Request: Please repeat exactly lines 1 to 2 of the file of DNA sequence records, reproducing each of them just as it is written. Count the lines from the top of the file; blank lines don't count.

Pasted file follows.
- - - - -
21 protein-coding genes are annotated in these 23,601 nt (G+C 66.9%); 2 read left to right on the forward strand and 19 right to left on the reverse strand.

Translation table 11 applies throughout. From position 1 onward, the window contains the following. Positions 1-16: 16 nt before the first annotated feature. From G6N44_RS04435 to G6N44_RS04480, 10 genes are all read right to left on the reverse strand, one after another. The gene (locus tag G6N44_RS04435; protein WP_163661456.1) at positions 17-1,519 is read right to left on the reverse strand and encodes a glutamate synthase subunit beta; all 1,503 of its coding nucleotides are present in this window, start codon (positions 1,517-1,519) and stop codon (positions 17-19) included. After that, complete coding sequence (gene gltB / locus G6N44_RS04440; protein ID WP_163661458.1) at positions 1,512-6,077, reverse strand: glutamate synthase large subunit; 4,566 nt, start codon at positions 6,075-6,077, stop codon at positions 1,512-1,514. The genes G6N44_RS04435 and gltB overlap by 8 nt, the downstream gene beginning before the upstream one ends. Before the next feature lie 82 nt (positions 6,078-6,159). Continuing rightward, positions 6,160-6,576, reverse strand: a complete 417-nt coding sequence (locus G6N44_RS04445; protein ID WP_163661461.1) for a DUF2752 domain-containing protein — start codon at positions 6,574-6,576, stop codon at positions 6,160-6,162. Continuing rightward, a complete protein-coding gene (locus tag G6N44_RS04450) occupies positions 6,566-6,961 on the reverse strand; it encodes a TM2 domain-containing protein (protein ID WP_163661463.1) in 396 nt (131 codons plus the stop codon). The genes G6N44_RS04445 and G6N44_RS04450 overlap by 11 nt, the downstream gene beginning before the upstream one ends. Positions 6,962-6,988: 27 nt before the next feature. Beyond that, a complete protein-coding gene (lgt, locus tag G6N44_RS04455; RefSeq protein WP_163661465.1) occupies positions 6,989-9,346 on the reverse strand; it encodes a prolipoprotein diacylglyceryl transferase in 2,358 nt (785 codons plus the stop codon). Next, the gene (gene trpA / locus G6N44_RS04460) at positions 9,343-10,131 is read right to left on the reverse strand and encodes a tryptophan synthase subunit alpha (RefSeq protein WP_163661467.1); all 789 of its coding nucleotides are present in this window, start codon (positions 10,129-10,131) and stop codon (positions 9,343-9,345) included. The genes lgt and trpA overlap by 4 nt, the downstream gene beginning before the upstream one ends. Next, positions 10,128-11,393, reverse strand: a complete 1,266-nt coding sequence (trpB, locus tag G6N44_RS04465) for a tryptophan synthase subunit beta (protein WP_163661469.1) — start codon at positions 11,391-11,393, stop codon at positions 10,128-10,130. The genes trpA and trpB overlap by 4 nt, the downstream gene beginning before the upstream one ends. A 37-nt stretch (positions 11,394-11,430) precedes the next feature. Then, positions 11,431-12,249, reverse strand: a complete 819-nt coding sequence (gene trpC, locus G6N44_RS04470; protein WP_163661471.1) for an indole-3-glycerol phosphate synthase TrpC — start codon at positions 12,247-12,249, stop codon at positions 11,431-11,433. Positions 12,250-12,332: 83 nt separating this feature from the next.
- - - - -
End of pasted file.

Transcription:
21 protein-coding genes are annotated in these 23,601 nt (G+C 66.9%); 2 read left to right on the forward strand and 19 right to left on the reverse strand.

Translation table 11 applies throughout. From position 1 onward, the window contains the following. Positions 1-16: 16 nt before the first annotated feature. From G6N44_RS04435 to G6N44_RS04480, 10 genes are all read right to left on the reverse strand, one after another. The gene (locus tag G6N44_RS04435; protein WP_163661456.1) at positions 17-1,519 is read right to left on the reverse strand and encodes a glutamate synthase subunit beta; all 1,503 of its coding nucleotides are present in this window, start codon (positions 1,517-1,519) and stop codon (positions 17-19) included. After that, complete coding sequence (gene gltB / locus G6N44_RS04440; protein ID WP_163661458.1) at positions 1,512-6,077, reverse strand: glutamate synthase large subunit; 4,566 nt, start codon at positions 6,075-6,077, stop codon at positions 1,512-1,514. The genes G6N44_RS04435 and gltB overlap by 8 nt, the downstream gene beginning before the upstream one ends. Before the next feature lie 82 nt (positions 6,078-6,159). Continuing rightward, positions 6,160-6,576, reverse strand: a complete 417-nt coding sequence (locus G6N44_RS04445; protein ID WP_163661461.1) for a DUF2752 domain-containing protein — start codon at positions 6,574-6,576, stop codon at positions 6,160-6,162. Continuing rightward, a complete protein-coding gene (locus tag G6N44_RS04450) occupies positions 6,566-6,961 on the reverse strand; it encodes a TM2 domain-containing protein (protein ID WP_163661463.1) in 396 nt (131 codons plus the stop codon). The genes G6N44_RS04445 and G6N44_RS04450 overlap by 11 nt, the downstream gene beginning before the upstream one ends. Positions 6,962-6,988: 27 nt before the next feature. Beyond that, a complete protein-coding gene (lgt, locus tag G6N44_RS04455; RefSeq protein WP_163661465.1) occupies positions 6,989-9,346 on the reverse strand; it encodes a prolipoprotein diacylglyceryl transferase in 2,358 nt (785 codons plus the stop codon). Next, the gene (gene trpA / locus G6N44_RS04460) at positions 9,343-10,131 is read right to left on the reverse strand and encodes a tryptophan synthase subunit alpha (RefSeq protein WP_163661467.1); all 789 of its coding nucleotides are present in this window, start codon (positions 10,129-10,131) and stop codon (positions 9,343-9,345) included. The genes lgt and trpA overlap by 4 nt, the downstream gene beginning before the upstream one ends. Next, positions 10,128-11,393, reverse strand: a complete 1,266-nt coding sequence (trpB, locus tag G6N44_RS04465) for a tryptophan synthase subunit beta (protein WP_163661469.1) — start codon at positions 11,391-11,393, stop codon at positions 10,128-10,130. The genes trpA and trpB overlap by 4 nt, the downstream gene beginning before the upstream one ends. A 37-nt stretch (positions 11,394-11,430) precedes the next feature. Then, positions 11,431-12,249, reverse strand: a complete 819-nt coding sequence (gene trpC, locus G6N44_RS04470; protein WP_163661471.1) for an indole-3-glycerol phosphate synthase TrpC — start codon at positions 12,247-12,249, stop codon at positions 11,431-11,433. Positions 12,250-12,332: 83 nt separating this feature from the next.